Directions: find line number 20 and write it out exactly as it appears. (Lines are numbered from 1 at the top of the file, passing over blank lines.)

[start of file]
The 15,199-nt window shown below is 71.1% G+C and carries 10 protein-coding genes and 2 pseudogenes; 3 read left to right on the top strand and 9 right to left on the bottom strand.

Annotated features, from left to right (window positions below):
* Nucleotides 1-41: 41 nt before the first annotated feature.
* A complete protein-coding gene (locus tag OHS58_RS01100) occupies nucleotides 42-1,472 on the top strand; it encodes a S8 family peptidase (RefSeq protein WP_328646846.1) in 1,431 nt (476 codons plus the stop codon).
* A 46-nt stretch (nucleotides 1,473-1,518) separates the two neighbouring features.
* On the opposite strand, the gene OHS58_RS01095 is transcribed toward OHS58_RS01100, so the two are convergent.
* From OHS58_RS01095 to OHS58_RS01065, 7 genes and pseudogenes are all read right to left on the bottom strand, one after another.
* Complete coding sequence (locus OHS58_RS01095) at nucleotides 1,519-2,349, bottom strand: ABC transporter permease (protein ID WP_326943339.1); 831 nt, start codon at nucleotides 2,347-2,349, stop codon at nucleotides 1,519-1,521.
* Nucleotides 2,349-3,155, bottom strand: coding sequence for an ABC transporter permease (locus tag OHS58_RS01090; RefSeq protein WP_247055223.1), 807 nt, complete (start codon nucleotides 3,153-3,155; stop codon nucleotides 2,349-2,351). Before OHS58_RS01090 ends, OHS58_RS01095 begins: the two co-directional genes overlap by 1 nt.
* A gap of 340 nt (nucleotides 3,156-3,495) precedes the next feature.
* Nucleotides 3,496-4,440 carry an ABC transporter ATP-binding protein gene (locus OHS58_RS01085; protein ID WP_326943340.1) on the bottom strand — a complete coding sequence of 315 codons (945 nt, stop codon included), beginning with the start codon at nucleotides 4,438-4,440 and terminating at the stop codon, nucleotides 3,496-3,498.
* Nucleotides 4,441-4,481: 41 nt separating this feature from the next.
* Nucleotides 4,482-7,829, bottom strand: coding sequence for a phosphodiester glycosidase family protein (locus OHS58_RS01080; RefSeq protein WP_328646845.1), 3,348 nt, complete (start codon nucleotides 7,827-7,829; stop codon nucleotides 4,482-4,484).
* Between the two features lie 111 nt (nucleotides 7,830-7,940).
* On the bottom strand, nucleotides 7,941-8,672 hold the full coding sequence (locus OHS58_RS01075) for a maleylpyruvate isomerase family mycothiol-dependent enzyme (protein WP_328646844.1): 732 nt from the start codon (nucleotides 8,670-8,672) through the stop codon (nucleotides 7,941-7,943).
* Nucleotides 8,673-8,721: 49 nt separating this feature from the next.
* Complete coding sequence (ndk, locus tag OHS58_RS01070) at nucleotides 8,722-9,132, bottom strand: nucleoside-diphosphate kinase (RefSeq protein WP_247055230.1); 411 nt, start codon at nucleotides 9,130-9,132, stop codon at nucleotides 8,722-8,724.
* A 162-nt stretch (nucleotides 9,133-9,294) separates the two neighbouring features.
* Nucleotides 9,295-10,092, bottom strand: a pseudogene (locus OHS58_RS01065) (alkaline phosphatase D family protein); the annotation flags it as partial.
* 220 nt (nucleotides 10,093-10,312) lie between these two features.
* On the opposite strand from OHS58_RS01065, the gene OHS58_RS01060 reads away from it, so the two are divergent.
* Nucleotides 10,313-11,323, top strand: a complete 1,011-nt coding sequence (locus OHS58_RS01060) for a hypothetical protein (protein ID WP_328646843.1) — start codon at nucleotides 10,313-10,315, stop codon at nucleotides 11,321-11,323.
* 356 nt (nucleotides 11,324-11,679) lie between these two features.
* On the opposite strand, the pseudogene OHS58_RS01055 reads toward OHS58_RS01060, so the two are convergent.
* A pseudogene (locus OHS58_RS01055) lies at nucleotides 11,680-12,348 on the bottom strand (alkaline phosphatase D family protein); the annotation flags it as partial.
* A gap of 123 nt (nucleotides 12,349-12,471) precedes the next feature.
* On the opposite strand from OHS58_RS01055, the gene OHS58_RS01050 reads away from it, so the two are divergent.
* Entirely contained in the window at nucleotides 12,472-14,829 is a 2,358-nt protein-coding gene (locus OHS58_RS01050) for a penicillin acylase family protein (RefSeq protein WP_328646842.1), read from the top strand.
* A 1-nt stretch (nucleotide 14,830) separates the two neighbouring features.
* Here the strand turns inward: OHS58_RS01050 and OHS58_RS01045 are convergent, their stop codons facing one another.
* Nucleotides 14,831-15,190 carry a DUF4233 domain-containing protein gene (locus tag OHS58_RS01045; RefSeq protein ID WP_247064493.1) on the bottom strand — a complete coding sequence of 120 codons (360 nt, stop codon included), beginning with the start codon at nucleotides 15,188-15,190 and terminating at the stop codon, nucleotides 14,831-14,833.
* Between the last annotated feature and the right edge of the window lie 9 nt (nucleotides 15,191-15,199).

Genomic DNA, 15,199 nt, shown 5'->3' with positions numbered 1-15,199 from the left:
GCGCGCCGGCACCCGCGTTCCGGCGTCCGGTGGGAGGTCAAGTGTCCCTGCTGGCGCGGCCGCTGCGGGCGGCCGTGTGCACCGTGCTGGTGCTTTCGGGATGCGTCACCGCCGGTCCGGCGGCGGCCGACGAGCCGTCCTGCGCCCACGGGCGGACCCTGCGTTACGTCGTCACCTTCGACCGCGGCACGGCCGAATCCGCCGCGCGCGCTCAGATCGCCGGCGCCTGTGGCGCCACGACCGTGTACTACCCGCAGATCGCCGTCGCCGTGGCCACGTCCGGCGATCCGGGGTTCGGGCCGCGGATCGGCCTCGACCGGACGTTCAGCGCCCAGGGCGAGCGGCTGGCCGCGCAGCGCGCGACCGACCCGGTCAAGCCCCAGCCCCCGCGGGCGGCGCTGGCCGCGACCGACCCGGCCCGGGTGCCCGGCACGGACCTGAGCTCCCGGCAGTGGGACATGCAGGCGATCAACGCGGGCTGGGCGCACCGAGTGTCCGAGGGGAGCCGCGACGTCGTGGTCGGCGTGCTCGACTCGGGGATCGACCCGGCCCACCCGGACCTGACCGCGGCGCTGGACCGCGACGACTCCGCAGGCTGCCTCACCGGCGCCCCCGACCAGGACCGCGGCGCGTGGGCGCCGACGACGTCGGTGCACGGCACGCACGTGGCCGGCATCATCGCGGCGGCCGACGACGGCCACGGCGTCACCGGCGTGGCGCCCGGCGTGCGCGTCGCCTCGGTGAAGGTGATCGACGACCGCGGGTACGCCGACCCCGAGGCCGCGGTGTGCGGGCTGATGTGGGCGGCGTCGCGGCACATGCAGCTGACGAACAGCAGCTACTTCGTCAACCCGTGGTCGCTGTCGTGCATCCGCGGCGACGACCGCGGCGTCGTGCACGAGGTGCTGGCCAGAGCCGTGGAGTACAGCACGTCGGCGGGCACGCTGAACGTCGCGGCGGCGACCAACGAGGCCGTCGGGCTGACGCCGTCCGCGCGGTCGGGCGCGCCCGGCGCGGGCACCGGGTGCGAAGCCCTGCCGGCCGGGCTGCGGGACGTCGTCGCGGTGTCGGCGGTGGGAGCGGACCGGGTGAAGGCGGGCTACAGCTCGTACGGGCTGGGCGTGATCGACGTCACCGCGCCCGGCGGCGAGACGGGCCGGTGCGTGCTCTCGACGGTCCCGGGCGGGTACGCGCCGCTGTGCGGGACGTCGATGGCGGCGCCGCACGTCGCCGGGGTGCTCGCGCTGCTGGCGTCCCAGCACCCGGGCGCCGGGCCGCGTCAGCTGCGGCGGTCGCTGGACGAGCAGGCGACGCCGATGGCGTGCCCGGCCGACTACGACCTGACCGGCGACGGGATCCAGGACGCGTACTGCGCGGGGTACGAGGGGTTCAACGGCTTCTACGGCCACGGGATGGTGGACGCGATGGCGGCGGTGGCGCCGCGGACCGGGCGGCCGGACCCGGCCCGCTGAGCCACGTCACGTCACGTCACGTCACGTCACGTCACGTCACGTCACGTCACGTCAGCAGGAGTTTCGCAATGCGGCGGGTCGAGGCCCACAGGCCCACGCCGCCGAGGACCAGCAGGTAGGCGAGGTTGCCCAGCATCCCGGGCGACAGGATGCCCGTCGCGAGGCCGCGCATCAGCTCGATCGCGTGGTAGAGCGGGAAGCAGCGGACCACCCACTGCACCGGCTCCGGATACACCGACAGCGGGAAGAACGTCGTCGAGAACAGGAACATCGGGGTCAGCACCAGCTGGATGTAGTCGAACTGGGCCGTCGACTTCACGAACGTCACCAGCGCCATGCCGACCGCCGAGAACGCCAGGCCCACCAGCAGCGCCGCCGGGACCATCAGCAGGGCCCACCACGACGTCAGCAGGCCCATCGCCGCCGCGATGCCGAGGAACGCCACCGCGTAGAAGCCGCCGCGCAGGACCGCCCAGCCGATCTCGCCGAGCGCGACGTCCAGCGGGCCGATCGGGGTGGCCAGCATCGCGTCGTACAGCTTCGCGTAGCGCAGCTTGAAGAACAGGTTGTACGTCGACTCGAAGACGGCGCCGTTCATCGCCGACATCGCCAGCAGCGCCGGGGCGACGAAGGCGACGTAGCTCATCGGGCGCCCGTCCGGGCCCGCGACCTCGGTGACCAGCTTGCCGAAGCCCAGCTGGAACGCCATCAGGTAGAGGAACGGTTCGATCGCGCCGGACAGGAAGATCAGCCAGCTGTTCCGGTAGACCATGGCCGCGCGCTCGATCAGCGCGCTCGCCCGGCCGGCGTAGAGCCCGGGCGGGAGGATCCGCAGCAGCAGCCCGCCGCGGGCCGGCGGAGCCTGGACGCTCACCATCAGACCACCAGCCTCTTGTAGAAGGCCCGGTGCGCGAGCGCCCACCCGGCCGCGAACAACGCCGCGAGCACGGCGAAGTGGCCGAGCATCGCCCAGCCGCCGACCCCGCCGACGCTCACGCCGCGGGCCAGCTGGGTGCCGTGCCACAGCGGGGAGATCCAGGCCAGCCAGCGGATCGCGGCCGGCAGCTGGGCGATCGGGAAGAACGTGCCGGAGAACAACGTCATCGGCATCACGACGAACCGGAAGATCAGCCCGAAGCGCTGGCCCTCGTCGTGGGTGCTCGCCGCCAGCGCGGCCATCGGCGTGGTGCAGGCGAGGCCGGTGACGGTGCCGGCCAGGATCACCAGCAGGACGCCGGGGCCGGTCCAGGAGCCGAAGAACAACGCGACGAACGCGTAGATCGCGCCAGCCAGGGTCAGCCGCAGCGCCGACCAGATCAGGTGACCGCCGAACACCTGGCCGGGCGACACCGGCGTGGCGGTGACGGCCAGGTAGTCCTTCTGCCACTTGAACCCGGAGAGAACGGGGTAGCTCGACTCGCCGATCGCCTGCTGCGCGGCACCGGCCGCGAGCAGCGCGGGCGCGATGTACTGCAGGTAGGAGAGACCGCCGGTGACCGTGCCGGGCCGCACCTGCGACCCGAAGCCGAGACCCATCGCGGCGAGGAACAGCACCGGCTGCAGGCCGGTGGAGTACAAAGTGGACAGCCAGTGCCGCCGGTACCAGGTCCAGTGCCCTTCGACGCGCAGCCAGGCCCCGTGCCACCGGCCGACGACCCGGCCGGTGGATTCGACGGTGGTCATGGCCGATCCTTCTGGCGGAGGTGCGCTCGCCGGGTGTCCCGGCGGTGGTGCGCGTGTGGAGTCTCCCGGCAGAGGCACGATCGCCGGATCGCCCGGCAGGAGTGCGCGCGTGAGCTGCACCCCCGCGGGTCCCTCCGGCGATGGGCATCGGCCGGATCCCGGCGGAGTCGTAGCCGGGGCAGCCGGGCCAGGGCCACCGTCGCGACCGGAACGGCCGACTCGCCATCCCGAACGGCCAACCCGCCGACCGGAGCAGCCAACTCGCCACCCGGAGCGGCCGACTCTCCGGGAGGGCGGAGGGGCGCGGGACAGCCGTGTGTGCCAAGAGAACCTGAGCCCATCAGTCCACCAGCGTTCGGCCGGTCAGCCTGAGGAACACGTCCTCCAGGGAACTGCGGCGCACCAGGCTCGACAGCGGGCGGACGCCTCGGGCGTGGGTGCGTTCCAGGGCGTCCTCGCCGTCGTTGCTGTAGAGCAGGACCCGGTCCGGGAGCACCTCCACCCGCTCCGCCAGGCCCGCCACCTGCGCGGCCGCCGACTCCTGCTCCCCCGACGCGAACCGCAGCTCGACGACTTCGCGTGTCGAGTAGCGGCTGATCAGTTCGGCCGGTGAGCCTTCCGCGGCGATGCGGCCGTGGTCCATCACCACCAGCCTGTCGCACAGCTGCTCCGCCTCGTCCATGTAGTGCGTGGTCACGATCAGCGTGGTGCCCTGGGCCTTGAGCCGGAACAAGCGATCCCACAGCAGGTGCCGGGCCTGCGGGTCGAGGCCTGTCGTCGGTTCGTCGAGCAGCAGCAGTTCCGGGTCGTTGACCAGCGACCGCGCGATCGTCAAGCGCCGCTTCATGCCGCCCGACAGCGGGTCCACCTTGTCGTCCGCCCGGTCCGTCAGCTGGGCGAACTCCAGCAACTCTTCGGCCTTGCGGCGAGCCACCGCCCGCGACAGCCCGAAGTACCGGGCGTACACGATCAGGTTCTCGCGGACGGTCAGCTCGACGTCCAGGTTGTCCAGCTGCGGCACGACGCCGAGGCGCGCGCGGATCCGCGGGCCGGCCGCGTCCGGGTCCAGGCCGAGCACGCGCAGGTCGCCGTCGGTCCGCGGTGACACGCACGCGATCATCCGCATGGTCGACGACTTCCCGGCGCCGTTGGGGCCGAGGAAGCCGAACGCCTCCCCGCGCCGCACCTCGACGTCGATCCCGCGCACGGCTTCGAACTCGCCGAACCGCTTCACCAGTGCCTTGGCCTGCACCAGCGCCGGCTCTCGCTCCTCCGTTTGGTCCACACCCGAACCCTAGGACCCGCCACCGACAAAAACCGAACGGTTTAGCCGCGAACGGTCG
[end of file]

* 220 nt (nucleotides 10,093-10,312) lie between these two features.